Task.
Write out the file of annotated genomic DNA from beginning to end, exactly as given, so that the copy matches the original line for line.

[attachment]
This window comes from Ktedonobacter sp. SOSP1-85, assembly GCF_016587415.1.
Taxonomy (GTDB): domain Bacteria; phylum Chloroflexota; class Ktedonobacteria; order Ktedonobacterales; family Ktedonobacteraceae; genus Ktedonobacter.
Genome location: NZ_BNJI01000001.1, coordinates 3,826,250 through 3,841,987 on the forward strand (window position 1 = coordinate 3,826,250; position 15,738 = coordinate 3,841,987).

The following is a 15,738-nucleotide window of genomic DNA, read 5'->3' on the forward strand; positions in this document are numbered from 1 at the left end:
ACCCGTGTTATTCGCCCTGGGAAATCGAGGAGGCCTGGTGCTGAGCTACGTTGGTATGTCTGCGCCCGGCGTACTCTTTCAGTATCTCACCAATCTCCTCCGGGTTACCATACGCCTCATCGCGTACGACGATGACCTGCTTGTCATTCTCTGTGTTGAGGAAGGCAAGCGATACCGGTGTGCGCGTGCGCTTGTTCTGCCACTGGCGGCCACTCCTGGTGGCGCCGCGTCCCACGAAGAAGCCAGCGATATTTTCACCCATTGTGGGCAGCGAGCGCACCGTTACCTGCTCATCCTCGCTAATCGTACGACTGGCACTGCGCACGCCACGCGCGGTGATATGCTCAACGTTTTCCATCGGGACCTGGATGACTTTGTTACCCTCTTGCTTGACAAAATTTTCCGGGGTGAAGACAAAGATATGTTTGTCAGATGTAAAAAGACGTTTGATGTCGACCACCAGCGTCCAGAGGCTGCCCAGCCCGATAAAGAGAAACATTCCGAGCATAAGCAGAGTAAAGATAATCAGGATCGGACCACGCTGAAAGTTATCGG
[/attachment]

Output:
This window comes from Ktedonobacter sp. SOSP1-85, assembly GCF_016587415.1.
Taxonomy (GTDB): domain Bacteria; phylum Chloroflexota; class Ktedonobacteria; order Ktedonobacterales; family Ktedonobacteraceae; genus Ktedonobacter.
Genome location: NZ_BNJI01000001.1, coordinates 3,826,250 through 3,841,987 on the forward strand (window position 1 = coordinate 3,826,250; position 15,738 = coordinate 3,841,987).

The following is a 15,738-nucleotide window of genomic DNA, read 5'->3' on the forward strand; positions in this document are numbered from 1 at the left end:
ACCCGTGTTATTCGCCCTGGGAAATCGAGGAGGCCTGGTGCTGAGCTACGTTGGTATGTCTGCGCCCGGCGTACTCTTTCAGTATCTCACCAATCTCCTCCGGGTTACCATACGCCTCATCGCGTACGACGATGACCTGCTTGTCATTCTCTGTGTTGAGGAAGGCAAGCGATACCGGTGTGCGCGTGCGCTTGTTCTGCCACTGGCGGCCACTCCTGGTGGCGCCGCGTCCCACGAAGAAGCCAGCGATATTTTCACCCATTGTGGGCAGCGAGCGCACCGTTACCTGCTCATCCTCGCTAATCGTACGACTGGCACTGCGCACGCCACGCGCGGTGATATGCTCAACGTTTTCCATCGGGACCTGGATGACTTTGTTACCCTCTTGCTTGACAAAATTTTCCGGGGTGAAGACAAAGATATGTTTGTCAGATGTAAAAAGACGTTTGATGTCGACCACCAGCGTCCAGAGGCTGCCCAGCCCGATAAAGAGAAACATTCCGAGCATAAGCAGAGTAAAGATAATCAGGATCGGACCACGCTGAAAGTTATCGG